ZURICH, Oct 21 (Reuters) The right-wing Swiss People's Party (SVP) looked set to consolidate its position in the alpine nation's parliamentary election today after a campaign marred by rare violence over immigration.
The country's approximately 4.5 million voters cast their ballots to fill 200 seats in the National Council, the lower house, on a proportional basis. They also elect 46 cantonal representatives to the Council of States, the upper house.
Polling booths in Switzerland closed at midday (1530 IST). A large proportion of Swiss ballots are cast by mail in advance of election day. The first estimated national result is due at around 1900 local time (2230 IST).
According to the last opinion poll conducted before the election, the People's Party are expected to win 27.3 percent of the vote, a slight increase over 2003 when they raced to the top of the polls amid accusations of xenophobia.
The SVP has again run a controversial campaign calling for the extradition of foreigners who commit serious crimes. It has been criticised by opponents and has roiled the usually smooth waters of Switzerland's consensus-based politics.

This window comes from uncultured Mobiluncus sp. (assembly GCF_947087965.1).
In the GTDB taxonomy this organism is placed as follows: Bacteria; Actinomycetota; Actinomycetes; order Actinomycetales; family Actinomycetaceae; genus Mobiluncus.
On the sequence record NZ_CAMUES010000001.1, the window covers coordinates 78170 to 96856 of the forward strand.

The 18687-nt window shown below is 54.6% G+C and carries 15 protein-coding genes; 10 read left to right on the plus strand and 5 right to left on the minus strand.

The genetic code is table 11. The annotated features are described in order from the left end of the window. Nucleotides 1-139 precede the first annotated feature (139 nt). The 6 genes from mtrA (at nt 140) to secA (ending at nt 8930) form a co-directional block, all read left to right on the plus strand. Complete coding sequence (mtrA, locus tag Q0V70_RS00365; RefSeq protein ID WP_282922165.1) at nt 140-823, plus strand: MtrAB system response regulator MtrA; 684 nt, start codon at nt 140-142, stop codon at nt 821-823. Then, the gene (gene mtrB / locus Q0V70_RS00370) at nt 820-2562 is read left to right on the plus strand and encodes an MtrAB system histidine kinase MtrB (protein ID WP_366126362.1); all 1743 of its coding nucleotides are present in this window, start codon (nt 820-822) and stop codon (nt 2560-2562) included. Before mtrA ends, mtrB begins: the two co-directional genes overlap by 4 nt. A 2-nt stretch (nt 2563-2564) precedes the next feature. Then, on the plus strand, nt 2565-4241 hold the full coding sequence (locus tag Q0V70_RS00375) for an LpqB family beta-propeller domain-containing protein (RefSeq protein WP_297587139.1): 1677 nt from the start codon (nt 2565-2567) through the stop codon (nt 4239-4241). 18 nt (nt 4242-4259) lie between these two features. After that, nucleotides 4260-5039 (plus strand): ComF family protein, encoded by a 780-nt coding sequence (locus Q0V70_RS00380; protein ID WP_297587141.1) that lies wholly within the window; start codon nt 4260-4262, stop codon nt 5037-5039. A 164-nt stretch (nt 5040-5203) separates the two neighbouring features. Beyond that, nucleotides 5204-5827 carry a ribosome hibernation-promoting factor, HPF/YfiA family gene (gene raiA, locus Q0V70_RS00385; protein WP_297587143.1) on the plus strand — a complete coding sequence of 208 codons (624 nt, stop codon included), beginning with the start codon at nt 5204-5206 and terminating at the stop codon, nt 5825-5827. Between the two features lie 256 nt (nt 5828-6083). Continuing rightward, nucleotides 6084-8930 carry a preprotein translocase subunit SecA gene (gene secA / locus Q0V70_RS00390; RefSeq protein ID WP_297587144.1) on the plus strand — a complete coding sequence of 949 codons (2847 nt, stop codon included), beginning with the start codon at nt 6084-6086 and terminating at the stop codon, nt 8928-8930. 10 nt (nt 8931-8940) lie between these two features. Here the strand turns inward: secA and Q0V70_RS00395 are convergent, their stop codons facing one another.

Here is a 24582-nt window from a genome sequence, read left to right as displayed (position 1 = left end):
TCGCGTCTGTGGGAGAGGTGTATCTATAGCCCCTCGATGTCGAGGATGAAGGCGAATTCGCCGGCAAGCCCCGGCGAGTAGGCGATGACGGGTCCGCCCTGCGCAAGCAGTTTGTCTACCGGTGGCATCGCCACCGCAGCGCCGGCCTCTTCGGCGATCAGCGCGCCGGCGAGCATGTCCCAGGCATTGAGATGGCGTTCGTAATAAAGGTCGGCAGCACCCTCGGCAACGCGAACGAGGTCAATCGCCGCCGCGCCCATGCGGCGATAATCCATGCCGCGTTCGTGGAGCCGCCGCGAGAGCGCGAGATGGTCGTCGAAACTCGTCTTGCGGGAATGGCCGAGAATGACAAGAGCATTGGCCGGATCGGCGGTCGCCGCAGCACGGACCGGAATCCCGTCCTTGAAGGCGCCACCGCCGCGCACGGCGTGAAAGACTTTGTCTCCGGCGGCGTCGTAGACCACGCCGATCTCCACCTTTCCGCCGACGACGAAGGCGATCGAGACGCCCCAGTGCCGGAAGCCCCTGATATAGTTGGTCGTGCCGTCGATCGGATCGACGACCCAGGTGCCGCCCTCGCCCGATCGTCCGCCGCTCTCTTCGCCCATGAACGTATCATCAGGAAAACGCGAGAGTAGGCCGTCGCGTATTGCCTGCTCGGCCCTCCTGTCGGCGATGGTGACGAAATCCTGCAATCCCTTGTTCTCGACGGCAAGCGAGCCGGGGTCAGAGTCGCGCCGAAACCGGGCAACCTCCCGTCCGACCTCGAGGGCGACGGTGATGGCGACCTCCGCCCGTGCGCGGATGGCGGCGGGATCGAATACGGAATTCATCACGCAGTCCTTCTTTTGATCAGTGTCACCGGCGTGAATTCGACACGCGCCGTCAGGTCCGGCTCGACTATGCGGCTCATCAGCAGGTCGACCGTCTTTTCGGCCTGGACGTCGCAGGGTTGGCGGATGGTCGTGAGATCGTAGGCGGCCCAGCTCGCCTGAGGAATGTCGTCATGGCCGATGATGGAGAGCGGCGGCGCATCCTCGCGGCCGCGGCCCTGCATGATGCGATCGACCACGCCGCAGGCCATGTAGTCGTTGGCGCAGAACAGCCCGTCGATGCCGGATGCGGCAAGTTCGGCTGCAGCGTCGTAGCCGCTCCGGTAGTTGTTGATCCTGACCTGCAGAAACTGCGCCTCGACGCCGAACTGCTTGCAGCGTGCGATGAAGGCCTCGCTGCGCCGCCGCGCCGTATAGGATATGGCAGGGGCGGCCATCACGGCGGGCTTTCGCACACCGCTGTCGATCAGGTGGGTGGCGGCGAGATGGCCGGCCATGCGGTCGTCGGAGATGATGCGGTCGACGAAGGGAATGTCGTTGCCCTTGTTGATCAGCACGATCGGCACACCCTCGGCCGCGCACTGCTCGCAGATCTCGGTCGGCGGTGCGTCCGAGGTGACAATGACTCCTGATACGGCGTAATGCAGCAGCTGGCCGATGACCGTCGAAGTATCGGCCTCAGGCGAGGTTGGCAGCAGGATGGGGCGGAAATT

Opposition to the SVP's campaign, which used posters calling for the ''black sheep'' of Swiss society to be booted out, spilled over into a rare outburst of violence on the streets of Berne earlier this month when police and left-wing activists clashed.
The SVP's nearest rivals, the Social Democrats, are expected to take around 21.7 per cent of the vote, a decline from 2003, with the Christian Democrats seen winning 15.4 per cent and the Free Democrats on 15.5 per cent.
PROGRESS FOR GREENS? Pollsters Gfs.bern said in their last survey the true winners of the election would be the Green party, whose share of the vote is expected to rise by 2.5 per cent to 10 per cent amid concerns about the environment and climate change.
Swiss newspapers today dampened speculation the SVP and its leader Christoph Blocher could use its showing in today's election to call for a change in the composition of the Federal Council, the seven-seat National Executive.
The NZZ am Sonntag newspaper said the SVP no longer expected a 'massive increase in votes'. SVP President Ueli Maurer told party officials the SVP would support the current power-sharing agreement across the four main parties, the paper said.
Under a deal known as the 'magic formula', the seats are shared out according to party support. Those with two seats on the Council, which is elected by parliament in the December following a general election, are the SVP, the Social Democrats and the Free Democrats.
The Christian Democrats have one seat.
Reuters SKB GC1818